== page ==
As I was making this video, I realized one of the coolest things about the Tic is how quickly you can work out the capabilities of your stepper motor. Even if you’re comfortable using one of our stepper motor drivers along with a microcontroller, using the Tics makes adjusting settings like current limits, step rates, speed, and acceleration as quick as a click of the button, and you can control your motor directly from the software to make sure it’s behaving how you would like. So you might want to keep an extra Tic around for that purpose, just as a stepper motor tester.

Right now you can still purchase our newest Tic at a special introductory price of just $15.53 using the coupon code T500INTRO! (Click to add the coupon code to your cart.) We also cover shipping in the US! Note that this introductory offer applies only to the units without connectors soldered in.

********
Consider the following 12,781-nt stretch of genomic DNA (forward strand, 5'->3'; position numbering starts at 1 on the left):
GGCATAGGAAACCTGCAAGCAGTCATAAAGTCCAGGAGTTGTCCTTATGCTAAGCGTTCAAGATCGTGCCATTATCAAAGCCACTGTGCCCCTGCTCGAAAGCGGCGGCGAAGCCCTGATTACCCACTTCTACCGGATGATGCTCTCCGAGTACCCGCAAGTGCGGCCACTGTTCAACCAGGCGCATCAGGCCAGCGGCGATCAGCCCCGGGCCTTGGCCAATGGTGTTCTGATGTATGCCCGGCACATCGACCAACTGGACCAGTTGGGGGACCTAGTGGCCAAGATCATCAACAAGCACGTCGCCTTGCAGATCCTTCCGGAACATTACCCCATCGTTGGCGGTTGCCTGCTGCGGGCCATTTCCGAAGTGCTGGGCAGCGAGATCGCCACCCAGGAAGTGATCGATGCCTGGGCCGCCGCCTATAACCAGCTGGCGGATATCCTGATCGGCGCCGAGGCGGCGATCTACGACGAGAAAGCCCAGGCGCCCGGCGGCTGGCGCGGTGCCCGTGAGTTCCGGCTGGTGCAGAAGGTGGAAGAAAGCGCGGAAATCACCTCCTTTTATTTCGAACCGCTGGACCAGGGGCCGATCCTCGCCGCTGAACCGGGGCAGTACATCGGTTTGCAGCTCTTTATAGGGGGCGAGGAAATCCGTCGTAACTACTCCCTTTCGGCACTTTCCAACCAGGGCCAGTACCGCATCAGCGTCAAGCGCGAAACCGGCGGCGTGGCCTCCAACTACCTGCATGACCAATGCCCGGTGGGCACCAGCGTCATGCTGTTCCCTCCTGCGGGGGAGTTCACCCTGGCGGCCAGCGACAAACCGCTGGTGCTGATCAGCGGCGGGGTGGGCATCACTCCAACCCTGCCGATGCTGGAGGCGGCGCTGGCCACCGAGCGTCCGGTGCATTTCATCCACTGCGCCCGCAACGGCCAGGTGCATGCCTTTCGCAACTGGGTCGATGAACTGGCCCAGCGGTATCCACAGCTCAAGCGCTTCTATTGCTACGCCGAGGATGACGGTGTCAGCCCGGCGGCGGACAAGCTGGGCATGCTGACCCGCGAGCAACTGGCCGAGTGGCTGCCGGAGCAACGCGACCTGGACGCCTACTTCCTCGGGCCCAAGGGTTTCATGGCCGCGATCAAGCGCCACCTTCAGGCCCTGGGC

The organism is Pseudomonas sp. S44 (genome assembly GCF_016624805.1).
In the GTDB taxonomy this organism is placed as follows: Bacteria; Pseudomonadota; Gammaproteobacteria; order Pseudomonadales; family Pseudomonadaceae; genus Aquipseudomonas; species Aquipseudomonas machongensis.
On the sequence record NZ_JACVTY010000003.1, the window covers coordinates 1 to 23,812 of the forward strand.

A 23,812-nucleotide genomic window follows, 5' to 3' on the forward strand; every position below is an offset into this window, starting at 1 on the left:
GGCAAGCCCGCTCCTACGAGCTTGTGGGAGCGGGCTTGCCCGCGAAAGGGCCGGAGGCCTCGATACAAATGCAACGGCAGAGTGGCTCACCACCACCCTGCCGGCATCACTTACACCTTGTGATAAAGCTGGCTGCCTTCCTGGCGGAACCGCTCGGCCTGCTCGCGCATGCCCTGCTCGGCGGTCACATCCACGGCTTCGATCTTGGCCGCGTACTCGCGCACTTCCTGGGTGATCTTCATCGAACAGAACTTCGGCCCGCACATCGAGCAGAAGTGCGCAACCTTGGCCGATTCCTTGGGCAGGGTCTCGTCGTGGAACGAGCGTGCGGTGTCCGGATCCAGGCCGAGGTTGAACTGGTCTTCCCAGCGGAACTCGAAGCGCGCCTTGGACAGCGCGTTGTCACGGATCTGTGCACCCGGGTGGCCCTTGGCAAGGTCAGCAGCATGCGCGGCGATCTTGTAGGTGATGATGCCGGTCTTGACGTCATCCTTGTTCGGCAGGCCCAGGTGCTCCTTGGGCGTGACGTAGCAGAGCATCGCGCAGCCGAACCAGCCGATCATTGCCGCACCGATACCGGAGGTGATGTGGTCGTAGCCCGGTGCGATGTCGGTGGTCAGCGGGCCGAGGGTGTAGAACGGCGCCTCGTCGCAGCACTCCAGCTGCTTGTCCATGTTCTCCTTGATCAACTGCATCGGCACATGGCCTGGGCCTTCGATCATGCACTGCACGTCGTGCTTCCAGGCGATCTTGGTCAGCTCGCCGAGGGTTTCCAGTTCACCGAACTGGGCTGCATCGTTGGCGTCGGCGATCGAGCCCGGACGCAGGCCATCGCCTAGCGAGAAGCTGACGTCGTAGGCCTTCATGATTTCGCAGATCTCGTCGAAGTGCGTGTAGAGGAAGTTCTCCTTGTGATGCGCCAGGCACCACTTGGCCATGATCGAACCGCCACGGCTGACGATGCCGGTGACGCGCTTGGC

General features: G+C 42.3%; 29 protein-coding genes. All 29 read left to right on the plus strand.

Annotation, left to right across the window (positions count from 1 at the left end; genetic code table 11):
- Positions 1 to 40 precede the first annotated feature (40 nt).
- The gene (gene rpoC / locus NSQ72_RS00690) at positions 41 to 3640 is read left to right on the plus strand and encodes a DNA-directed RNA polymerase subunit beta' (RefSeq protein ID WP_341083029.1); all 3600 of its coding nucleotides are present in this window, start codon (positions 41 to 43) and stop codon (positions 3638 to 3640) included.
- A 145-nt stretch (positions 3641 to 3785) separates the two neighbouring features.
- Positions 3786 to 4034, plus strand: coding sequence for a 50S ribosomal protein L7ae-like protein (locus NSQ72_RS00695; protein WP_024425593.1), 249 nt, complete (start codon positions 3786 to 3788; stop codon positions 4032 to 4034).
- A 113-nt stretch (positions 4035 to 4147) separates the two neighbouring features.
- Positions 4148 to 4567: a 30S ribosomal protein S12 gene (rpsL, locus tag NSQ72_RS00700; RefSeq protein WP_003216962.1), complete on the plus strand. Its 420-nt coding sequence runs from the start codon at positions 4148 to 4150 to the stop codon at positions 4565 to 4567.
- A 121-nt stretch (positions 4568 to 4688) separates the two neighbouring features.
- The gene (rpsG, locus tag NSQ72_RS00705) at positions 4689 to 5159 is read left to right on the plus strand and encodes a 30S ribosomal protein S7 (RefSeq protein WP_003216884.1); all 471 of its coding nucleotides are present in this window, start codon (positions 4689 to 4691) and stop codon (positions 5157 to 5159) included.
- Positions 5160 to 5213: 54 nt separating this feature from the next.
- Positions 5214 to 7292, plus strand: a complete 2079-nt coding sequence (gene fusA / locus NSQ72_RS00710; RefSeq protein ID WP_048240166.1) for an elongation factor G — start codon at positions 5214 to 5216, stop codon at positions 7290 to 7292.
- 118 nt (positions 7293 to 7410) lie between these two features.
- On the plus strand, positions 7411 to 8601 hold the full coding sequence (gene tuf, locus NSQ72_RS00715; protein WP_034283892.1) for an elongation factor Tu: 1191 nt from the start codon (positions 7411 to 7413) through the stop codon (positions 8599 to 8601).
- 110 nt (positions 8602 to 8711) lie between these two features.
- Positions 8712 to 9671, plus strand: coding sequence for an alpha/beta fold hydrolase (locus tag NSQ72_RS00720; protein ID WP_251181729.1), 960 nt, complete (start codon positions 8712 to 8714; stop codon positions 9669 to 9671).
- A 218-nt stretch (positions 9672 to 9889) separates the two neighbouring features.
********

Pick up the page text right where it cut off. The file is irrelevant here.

OSHWA Certification 2.0

via Open Source Hardware Association

After almost a year and a half of community discussion, OSHWA unveiled the Open Source Hardware Certification Program at the 2016 Open Hardware Summit.  Today, with the help of a major grant from the Sloan Foundation, we are excited to announce that we are taking major steps towards Certification 2.0.

The original certification program has some fairly straightforward goals.  It is designed to make it easy for creators to identify their hardware as compliant with the community definition of open source hardware, as well as make it easy for users to know that hardware that is advertised as “open source” meets  their expectations.  The certification process gives a creator confidence that they have done everything required to call their hardware open source.  The certification logo gives users confidence that they will be able to access, build upon, and hack any hardware that they receive.